Martin Garner of analysis firm CCS Insight, told CNBC via email: "Facebook has plenty of development options with its own services and doesn't aspire to doing the job of network operators. Its main motivation here is to help change the economics of radio networks, in order that more of the world can get online and then use Facebook services."
But, Facebook's efforts to enter emerging markets – such as those in parts of Africa or India – have been criticized in the past. A prior attempt involved the ill-fated internet package Free Basics in India, which was unpopular for the monopoly it enabled the company and its partners, and was effectively blocked by India's telecommunication's regulator.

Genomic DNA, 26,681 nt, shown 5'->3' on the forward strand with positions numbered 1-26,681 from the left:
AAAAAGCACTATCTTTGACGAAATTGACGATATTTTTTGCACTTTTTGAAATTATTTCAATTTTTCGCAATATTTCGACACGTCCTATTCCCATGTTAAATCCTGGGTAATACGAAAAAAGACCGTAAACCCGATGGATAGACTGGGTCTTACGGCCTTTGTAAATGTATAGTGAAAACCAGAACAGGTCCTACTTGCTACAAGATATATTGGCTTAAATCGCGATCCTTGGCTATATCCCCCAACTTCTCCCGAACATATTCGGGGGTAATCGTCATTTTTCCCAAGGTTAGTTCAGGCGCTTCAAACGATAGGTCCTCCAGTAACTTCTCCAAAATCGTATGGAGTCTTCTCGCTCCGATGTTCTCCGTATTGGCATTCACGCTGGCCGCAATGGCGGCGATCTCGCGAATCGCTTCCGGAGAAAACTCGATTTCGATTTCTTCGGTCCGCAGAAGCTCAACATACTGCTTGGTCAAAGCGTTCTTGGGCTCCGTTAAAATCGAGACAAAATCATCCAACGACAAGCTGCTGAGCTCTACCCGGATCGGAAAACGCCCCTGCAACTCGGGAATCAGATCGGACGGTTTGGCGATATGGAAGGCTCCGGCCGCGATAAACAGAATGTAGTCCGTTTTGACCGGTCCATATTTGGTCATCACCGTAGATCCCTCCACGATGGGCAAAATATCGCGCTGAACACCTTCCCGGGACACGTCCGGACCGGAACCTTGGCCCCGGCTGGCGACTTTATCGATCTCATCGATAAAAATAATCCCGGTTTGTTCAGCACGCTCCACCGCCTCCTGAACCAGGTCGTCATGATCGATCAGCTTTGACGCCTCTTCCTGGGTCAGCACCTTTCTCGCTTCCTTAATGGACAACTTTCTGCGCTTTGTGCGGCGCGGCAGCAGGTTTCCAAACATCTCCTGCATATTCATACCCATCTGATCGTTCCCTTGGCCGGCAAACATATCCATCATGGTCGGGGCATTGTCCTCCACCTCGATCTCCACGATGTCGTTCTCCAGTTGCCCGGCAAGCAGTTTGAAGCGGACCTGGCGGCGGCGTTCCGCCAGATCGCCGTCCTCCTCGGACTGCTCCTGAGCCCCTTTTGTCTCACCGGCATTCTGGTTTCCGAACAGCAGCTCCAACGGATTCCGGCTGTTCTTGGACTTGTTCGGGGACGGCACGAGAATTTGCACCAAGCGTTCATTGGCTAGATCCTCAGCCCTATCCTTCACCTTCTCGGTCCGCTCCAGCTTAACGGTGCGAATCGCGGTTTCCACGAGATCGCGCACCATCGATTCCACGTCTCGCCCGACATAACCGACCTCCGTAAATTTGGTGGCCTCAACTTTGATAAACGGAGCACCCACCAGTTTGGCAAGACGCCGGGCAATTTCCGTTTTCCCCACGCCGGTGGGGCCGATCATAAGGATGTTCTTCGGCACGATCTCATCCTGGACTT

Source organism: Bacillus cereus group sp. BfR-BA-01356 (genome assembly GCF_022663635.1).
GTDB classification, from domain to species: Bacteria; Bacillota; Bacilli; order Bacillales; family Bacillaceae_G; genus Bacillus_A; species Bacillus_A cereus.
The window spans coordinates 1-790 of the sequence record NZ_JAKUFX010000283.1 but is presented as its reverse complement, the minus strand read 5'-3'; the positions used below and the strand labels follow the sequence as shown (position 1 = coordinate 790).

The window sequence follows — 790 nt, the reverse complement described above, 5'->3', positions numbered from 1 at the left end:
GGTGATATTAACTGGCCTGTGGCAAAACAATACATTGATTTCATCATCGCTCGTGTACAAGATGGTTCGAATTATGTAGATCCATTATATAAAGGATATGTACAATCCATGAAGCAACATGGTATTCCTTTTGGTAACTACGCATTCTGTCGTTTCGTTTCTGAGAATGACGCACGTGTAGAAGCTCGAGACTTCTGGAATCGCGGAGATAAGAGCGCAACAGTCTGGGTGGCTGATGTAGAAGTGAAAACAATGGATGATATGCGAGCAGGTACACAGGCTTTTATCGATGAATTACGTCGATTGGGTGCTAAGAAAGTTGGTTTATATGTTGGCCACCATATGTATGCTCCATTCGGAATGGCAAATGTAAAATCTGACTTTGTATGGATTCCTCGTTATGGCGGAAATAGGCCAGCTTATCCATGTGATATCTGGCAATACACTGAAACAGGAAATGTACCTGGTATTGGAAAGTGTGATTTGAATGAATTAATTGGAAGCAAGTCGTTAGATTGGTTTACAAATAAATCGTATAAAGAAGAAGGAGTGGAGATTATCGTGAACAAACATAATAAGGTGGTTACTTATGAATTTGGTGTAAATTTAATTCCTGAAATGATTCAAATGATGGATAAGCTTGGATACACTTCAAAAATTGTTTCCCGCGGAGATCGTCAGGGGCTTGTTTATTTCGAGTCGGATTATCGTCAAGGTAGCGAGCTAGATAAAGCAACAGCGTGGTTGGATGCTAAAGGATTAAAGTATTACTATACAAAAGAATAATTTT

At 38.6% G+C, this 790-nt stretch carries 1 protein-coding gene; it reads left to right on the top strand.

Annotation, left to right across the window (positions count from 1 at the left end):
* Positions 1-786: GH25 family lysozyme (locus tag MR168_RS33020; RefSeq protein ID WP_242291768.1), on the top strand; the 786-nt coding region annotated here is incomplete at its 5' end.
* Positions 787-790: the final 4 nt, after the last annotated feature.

"Facebook's moves in the telecoms world are always viewed with suspicion," Garner said. "Once it is open-sourced, OpenCellular will succeed if it can stand on its merit as a technical approach, rather than being seen as a Facebook initiative."
Facebook is currently testing OpenCellular at its headquarters in California, with a view to initially implementing the device "this summer".
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